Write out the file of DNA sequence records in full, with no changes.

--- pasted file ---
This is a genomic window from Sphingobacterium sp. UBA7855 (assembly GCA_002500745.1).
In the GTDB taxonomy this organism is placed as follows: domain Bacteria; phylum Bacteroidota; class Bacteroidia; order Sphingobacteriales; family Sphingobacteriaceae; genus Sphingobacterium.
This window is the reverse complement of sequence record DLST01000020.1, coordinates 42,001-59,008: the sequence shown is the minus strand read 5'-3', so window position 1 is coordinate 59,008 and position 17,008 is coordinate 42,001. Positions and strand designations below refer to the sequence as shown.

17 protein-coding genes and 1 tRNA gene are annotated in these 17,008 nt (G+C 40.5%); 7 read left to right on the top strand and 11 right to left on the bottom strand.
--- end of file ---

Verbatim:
This is a genomic window from Sphingobacterium sp. UBA7855 (assembly GCA_002500745.1).
In the GTDB taxonomy this organism is placed as follows: domain Bacteria; phylum Bacteroidota; class Bacteroidia; order Sphingobacteriales; family Sphingobacteriaceae; genus Sphingobacterium.
This window is the reverse complement of sequence record DLST01000020.1, coordinates 42,001-59,008: the sequence shown is the minus strand read 5'-3', so window position 1 is coordinate 59,008 and position 17,008 is coordinate 42,001. Positions and strand designations below refer to the sequence as shown.

17 protein-coding genes and 1 tRNA gene are annotated in these 17,008 nt (G+C 40.5%); 7 read left to right on the top strand and 11 right to left on the bottom strand.